To that end, the NFL has entire floors of staff dedicated to the task of promoting the product; horse racing can't seem to get its act together. Case in point: In 2009, the sport had two superstar fillies — Rachel Alexandra and Zenyatta. Let's see, horses … and girls … and girl horses. What marketing genius let that slip through their fingers? There should have been colored T-shirts hanging at every Wal-Mart in America. “Team Rachel!" No, “Team Zenyatta!" Prepubescent fingers would have been texting fire back and forth. It didn't happen.
What does this have to do with the Triple Crown and its draw? Well, that's pretty simple. There needs to be more Triple Crown winners to keep folks interested. These gorgeous, talented, high-strung horses are the stars and the drama is real.
The thought that racehorse owners would gather together and tweak the Triple Crown races in order to produce a steadier flow of Triple Crown winners — no, not every year, but at least once every few years — seems to have escaped them.
No, this isn't a call for a frame-up overhaul. However, why not spread these races out over two months or require horses to run in two of the three races? Just one slight change — limiting the number of runners in the Kentucky Derby from a crowded 20 horses to 14 — would likely have produced several more Triple Crown winners during that 37-year stretch.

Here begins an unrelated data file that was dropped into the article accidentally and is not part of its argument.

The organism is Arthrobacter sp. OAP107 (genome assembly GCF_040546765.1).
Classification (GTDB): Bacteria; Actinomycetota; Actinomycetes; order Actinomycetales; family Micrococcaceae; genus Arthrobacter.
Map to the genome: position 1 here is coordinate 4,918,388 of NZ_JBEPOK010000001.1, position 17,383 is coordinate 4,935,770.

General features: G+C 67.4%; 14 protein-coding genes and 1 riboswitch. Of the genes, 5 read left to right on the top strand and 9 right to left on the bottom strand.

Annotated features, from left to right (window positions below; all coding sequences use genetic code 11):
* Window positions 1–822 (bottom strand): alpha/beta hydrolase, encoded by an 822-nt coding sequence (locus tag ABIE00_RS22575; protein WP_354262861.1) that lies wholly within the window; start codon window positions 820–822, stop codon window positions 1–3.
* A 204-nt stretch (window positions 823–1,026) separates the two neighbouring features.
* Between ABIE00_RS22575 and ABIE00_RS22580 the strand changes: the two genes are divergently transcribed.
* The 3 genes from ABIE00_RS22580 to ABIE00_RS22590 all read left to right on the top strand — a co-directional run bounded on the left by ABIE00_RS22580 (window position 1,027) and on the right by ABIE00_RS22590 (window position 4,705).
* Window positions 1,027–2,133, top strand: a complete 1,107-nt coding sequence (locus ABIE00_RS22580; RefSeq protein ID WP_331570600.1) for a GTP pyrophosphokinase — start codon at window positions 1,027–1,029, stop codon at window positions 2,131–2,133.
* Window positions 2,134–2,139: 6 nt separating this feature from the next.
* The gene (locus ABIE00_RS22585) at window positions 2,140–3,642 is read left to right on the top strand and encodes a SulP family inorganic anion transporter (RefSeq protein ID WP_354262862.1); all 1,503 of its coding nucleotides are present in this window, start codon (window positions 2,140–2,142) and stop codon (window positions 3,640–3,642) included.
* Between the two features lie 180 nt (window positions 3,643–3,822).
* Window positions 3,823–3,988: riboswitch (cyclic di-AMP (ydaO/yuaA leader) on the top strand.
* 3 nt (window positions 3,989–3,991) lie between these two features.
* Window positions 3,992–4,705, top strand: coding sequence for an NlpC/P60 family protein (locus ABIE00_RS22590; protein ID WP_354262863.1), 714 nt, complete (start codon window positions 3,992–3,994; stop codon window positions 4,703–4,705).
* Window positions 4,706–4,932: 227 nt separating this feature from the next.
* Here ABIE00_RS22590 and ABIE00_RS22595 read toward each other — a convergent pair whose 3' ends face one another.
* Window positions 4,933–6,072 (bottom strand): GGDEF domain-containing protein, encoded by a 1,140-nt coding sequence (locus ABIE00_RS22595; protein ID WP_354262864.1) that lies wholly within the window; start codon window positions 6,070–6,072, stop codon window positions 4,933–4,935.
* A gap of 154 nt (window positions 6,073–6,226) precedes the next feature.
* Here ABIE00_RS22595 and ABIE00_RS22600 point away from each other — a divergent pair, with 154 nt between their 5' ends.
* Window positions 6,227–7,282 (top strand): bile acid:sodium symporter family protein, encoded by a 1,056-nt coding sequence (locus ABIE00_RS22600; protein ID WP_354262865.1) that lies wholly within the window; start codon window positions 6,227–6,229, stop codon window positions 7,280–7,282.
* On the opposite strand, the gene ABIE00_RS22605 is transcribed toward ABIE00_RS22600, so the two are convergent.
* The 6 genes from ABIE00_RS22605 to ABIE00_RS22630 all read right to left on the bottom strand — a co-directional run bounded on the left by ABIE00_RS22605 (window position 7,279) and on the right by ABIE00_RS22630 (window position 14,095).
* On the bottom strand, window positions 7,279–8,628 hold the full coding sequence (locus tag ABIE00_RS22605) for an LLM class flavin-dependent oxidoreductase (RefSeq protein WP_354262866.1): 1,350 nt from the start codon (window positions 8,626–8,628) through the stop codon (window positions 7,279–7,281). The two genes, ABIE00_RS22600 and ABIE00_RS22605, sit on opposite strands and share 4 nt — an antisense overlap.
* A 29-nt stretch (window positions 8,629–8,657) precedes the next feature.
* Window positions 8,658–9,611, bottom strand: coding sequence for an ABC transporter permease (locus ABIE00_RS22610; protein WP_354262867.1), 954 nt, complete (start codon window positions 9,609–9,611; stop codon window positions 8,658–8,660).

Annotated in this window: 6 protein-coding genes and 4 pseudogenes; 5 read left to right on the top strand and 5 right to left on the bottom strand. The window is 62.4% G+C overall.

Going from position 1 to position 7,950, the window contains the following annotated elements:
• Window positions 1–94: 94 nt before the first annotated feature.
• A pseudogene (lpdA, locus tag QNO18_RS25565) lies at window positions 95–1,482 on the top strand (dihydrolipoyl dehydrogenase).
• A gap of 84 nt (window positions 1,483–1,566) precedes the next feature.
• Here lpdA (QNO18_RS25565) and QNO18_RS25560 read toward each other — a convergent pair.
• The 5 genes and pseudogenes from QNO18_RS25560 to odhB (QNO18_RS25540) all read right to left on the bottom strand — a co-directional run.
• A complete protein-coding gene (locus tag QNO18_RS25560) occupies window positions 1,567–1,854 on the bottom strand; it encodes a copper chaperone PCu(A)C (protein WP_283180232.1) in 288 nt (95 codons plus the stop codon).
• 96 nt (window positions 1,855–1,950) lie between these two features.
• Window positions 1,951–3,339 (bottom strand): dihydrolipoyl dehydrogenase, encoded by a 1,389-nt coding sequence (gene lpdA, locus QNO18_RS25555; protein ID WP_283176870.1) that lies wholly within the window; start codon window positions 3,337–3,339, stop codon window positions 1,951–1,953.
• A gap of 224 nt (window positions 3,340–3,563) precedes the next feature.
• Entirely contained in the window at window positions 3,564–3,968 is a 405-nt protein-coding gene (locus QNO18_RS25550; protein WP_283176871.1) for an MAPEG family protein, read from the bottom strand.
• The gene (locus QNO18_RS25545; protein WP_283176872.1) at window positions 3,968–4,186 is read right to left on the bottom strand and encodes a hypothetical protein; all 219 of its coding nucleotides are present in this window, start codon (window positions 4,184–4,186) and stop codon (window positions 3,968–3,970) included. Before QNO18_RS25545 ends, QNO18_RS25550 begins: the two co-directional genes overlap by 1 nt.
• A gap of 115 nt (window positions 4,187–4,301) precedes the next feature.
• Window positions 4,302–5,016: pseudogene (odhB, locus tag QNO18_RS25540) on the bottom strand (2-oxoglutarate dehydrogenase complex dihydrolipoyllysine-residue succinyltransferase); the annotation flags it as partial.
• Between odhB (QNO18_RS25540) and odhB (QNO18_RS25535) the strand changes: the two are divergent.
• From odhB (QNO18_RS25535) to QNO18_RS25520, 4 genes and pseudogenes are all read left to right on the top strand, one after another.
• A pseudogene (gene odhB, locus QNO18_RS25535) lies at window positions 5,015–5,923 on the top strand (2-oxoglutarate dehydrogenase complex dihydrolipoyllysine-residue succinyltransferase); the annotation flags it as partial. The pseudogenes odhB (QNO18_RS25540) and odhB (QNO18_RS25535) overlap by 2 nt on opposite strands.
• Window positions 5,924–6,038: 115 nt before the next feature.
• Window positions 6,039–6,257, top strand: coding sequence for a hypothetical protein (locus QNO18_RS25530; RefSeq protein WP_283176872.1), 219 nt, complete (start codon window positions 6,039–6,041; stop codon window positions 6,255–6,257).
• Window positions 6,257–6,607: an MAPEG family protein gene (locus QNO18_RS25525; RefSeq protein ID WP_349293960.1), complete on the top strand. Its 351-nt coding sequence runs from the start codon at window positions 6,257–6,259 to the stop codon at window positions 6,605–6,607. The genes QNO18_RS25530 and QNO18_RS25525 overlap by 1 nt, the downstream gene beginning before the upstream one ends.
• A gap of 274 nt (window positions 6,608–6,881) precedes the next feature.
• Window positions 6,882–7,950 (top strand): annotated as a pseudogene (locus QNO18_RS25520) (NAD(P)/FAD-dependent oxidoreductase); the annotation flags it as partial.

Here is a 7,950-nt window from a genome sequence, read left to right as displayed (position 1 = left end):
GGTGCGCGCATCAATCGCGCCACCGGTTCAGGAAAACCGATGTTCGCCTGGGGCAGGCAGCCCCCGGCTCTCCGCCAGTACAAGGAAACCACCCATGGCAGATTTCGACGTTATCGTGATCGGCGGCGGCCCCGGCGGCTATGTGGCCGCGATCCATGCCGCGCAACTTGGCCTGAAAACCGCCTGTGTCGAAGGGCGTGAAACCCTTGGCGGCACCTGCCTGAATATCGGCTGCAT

So, horseracing by its very organizational structure makes winning a Triple Crown an uphill slog. Take away those extraneous factors and the feat itself is still daunting — particularly for the modern racehorse.
Races these days are typically a mile-eighty yards — a little over eight furlongs — with at least a week off between races. World-class racehorses typically run a race every month or longer. To run three of the longest races in U.S. racing in five weeks is something akin to an NFL team playing a game on Sunday, Thursday and Monday again.
Once a horse wins the Kentucky Derby, that's the only horse that can win the Triple Crown that year, obviously. The dust has barely cleared on Churchill Downs the first Saturday in May as the debate begins to rage, “Can this horse win the next two and become the next Triple Crown winner?"